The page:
• Password Guidelines: Create passwords that are at least 12 characters long, including a mix of letters, numbers, and special characters.
  • Avoid Reuse: Never reuse passwords across multiple sites. If one account is compromised, it can lead to a domino effect on other accounts.
  • Password Manager: To make things easier, use a password manager to generate and store complex passwords. This tool can help you maintain strong, unique passwords for all your accounts.

4. Be Wary of Phishing Attacks

Phishing attacks involve fraudulent attempts to obtain sensitive information by pretending to be trustworthy entities. These attacks are often carried out via email, SMS, or malicious websites.

In 2016, the Democratic National Committee (DNC) was targeted by a phishing attack that led to the breach of email accounts belonging to key members of the Hillary Clinton campaign. The attackers used a fake Google login page to capture passwords, illustrating the effectiveness of phishing attacks.

How to Implement:

  • Verify Senders: Always verify the sender’s email address before clicking on links or downloading attachments. Look out for subtle misspellings or unusual domains.
  • Suspicious Links: Hover over links to see the actual URL before clicking. Be cautious of links that don’t match the official website.
  • Report Phishing: Report suspicious emails to your email provider or IT department to help prevent others from falling victim.

Remaining vigilant against this type of attack is largely down to adopting a suspicious approach to unusual emails, or unusual email content. Phishing attacks rely on the user trusting the sender or email content without any due diligence by faking their source, so if you get a weird email from your company CEO asking you to buy some gift cards, perhaps you need to take a closer look before you get out the company credit card.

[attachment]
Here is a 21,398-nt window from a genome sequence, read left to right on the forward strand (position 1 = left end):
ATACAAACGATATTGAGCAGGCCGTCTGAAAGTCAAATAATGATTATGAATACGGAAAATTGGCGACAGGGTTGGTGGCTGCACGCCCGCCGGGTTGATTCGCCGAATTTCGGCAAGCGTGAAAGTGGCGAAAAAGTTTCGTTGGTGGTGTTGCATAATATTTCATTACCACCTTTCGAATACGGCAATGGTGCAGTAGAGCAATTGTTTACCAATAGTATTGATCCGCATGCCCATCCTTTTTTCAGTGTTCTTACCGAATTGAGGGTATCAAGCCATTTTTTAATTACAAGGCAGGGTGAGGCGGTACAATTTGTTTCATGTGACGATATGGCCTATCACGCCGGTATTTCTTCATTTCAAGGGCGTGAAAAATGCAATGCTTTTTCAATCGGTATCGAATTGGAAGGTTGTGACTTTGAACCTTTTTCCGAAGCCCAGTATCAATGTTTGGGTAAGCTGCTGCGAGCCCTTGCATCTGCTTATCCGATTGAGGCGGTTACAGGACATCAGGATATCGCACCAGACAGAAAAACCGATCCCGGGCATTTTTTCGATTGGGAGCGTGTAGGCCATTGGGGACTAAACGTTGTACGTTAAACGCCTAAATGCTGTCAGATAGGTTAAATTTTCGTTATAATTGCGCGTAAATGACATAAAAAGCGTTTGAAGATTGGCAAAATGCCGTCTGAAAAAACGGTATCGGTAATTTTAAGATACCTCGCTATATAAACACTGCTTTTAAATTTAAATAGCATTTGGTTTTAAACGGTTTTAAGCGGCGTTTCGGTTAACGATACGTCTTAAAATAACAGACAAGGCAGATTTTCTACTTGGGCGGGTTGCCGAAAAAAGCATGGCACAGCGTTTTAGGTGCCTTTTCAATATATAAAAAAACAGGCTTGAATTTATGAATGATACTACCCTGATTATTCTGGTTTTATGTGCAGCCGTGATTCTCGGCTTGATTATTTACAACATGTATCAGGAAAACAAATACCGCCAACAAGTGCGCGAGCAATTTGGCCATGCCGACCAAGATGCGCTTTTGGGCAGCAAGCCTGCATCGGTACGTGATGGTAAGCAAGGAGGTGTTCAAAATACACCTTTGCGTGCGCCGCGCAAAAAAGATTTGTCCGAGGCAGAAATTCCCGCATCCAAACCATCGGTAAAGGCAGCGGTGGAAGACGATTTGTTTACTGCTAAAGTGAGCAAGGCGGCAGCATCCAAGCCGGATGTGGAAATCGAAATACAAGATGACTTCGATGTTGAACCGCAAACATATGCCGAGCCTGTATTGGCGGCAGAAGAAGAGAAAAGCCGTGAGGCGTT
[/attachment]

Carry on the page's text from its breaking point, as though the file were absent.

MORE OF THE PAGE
5. Secure Your Home Network

Securing your home network protects your data and devices from unauthorized access. This involves setting up your router and network devices properly. In 2018, security researchers discovered that many home routers still had default passwords, making them vulnerable to attacks. By securing your home network, you can prevent unauthorized access and potential data breaches.

How to Implement:

  • Change Default Passwords: Change the default login credentials of your router to a strong, unique password.
  • Use WPA3 Encryption: Ensure your Wi-Fi is secured with WPA3 encryption, the latest and most secure Wi-Fi protocol.
  • Guest Network: Set up a separate guest network for visitors to prevent them from accessing your main network.

Not sure where to start with WPA3 Encryption? Check out this explainer article by More Secure Wi-Fi: What Is WPA3, and How to Set it Up on Your Router.

6. Regularly Backup Data

Regular backups protect your data from loss due to hardware failure, cyber-attacks, or other disasters. This ensures you can recover important information when needed. The 2017 ransomware attack on the city of Atlanta crippled municipal operations for days. Having a robust backup system in place could have mitigated the impact and expedited recovery.

This story is also another example of why strong passwords are important – as the virus (SamSam Ransomware) used a brute force attack, attempting to guess weak passwords until a match is found.

How to Implement:

  • Automatic Backups: Use backup software that automatically saves your data to an external hard drive or cloud service at regular intervals.
  • Backup Types: Perform both full backups (complete copies of all data) and incremental backups (only new or changed data).
  • Secure Storage: Encrypt your backups and store them in a secure location, separate from your main devices.

7. Use a VPN